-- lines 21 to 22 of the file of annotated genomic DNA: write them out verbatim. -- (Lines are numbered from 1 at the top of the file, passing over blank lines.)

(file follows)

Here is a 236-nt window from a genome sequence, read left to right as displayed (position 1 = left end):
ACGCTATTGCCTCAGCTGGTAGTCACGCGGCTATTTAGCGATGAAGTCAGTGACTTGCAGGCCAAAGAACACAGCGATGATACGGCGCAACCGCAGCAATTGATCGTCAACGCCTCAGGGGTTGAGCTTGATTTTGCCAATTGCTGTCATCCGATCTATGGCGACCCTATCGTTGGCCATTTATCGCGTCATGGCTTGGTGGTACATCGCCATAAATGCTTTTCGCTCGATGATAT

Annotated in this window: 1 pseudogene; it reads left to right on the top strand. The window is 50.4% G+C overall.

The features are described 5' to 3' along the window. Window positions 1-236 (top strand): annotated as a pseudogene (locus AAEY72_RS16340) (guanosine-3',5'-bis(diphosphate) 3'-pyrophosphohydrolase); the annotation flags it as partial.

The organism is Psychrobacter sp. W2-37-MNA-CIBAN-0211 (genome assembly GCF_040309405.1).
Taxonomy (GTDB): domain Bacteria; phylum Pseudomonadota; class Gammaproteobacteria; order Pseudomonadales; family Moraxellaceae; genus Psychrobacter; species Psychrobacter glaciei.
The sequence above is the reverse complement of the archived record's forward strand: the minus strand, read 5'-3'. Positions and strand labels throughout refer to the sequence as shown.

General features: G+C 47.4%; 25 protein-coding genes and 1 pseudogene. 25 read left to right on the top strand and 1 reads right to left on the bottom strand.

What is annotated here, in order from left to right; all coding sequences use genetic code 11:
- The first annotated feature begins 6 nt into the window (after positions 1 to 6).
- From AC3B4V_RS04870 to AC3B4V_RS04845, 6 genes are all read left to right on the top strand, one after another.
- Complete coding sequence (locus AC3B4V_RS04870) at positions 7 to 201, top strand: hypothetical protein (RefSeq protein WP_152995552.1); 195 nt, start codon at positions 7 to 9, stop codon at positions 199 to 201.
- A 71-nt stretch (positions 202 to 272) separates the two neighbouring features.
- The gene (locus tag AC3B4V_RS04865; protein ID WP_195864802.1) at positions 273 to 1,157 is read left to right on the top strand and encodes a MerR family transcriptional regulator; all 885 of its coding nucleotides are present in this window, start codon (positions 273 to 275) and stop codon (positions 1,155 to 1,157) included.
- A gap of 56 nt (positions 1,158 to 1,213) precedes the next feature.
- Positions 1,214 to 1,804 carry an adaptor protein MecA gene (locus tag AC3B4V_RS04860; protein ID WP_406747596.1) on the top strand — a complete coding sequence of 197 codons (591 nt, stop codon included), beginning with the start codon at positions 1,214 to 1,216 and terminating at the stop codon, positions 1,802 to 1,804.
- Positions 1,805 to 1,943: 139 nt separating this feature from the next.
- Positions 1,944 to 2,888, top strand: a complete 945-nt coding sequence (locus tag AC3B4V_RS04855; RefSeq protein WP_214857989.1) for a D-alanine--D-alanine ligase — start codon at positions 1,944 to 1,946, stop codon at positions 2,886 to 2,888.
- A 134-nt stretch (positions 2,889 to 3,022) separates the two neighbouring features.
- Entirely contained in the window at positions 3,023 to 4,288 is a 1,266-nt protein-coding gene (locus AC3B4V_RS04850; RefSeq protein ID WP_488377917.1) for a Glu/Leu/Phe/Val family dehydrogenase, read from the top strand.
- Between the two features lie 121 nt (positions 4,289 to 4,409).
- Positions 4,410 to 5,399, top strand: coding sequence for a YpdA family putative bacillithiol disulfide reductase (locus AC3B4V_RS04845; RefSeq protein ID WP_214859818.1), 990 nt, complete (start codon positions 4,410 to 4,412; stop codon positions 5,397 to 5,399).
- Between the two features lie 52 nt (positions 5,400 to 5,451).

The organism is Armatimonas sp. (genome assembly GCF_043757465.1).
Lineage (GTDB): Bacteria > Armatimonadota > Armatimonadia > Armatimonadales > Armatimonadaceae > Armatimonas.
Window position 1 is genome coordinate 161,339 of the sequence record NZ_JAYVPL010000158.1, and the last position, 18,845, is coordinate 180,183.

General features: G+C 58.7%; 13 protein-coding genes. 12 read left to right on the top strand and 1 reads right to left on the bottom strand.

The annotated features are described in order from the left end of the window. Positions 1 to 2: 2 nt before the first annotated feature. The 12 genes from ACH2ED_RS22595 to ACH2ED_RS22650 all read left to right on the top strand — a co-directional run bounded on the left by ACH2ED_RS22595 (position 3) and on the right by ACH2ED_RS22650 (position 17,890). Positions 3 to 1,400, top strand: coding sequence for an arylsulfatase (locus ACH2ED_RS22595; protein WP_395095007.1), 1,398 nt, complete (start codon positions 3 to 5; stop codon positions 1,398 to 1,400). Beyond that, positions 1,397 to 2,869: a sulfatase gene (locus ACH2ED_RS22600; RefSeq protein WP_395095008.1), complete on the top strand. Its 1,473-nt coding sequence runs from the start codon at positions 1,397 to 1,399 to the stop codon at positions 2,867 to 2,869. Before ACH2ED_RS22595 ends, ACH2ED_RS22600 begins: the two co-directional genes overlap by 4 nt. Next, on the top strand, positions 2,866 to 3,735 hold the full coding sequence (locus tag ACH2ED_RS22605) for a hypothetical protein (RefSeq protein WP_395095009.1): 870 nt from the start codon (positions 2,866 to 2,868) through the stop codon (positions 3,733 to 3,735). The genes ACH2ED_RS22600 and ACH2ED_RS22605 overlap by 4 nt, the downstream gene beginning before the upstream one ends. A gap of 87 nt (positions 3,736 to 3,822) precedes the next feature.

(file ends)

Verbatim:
- Between the two features lie 121 nt (positions 4,289 to 4,409).
- Positions 4,410 to 5,399, top strand: coding sequence for a YpdA family putative bacillithiol disulfide reductase (locus AC3B4V_RS04845; RefSeq protein ID WP_214859818.1), 990 nt, complete (start codon positions 4,410 to 4,412; stop codon positions 5,397 to 5,399).